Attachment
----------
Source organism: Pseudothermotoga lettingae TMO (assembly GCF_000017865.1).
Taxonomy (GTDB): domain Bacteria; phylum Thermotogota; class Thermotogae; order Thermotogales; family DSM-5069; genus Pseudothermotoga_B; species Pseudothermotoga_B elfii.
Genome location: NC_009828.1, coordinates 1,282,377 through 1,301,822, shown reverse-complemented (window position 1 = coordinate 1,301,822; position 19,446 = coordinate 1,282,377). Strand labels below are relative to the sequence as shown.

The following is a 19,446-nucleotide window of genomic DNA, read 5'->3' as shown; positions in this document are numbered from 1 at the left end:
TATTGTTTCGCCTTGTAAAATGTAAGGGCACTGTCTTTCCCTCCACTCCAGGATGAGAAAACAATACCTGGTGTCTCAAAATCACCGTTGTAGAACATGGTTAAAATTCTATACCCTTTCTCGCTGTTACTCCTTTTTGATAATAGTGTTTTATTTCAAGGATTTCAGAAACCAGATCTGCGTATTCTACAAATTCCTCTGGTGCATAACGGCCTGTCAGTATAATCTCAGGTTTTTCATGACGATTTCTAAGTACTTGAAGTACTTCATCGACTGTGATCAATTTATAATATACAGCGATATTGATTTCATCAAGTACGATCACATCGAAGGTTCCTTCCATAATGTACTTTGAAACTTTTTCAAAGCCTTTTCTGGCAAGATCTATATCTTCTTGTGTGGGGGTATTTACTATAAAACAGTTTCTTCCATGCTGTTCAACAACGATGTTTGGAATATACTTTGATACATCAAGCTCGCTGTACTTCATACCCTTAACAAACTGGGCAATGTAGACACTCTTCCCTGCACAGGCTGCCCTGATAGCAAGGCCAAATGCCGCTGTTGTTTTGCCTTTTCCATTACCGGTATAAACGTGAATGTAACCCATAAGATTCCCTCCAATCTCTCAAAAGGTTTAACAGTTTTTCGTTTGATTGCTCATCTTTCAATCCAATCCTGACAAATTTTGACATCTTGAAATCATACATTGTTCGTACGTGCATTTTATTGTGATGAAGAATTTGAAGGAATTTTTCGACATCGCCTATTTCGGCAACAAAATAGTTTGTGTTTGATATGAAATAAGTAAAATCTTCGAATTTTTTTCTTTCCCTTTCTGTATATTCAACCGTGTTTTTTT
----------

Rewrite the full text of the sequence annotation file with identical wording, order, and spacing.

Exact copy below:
Source organism: Pseudothermotoga lettingae TMO (assembly GCF_000017865.1).
Taxonomy (GTDB): domain Bacteria; phylum Thermotogota; class Thermotogae; order Thermotogales; family DSM-5069; genus Pseudothermotoga_B; species Pseudothermotoga_B elfii.
Genome location: NC_009828.1, coordinates 1,282,377 through 1,301,822, shown reverse-complemented (window position 1 = coordinate 1,301,822; position 19,446 = coordinate 1,282,377). Strand labels below are relative to the sequence as shown.

The following is a 19,446-nucleotide window of genomic DNA, read 5'->3' as shown; positions in this document are numbered from 1 at the left end:
TATTGTTTCGCCTTGTAAAATGTAAGGGCACTGTCTTTCCCTCCACTCCAGGATGAGAAAACAATACCTGGTGTCTCAAAATCACCGTTGTAGAACATGGTTAAAATTCTATACCCTTTCTCGCTGTTACTCCTTTTTGATAATAGTGTTTTATTTCAAGGATTTCAGAAACCAGATCTGCGTATTCTACAAATTCCTCTGGTGCATAACGGCCTGTCAGTATAATCTCAGGTTTTTCATGACGATTTCTAAGTACTTGAAGTACTTCATCGACTGTGATCAATTTATAATATACAGCGATATTGATTTCATCAAGTACGATCACATCGAAGGTTCCTTCCATAATGTACTTTGAAACTTTTTCAAAGCCTTTTCTGGCAAGATCTATATCTTCTTGTGTGGGGGTATTTACTATAAAACAGTTTCTTCCATGCTGTTCAACAACGATGTTTGGAATATACTTTGATACATCAAGCTCGCTGTACTTCATACCCTTAACAAACTGGGCAATGTAGACACTCTTCCCTGCACAGGCTGCCCTGATAGCAAGGCCAAATGCCGCTGTTGTTTTGCCTTTTCCATTACCGGTATAAACGTGAATGTAACCCATAAGATTCCCTCCAATCTCTCAAAAGGTTTAACAGTTTTTCGTTTGATTGCTCATCTTTCAATCCAATCCTGACAAATTTTGACATCTTGAAATCATACATTGTTCGTACGTGCATTTTATTGTGATGAAGAATTTGAAGGAATTTTTCGACATCGCCTATTTCGGCAACAAAATAGTTTGTGTTTGATATGAAATAAGTAAAATCTTCGAATTTTTTTCTTTCCCTTTCTGTATATTCAACCGTGTTTTTTT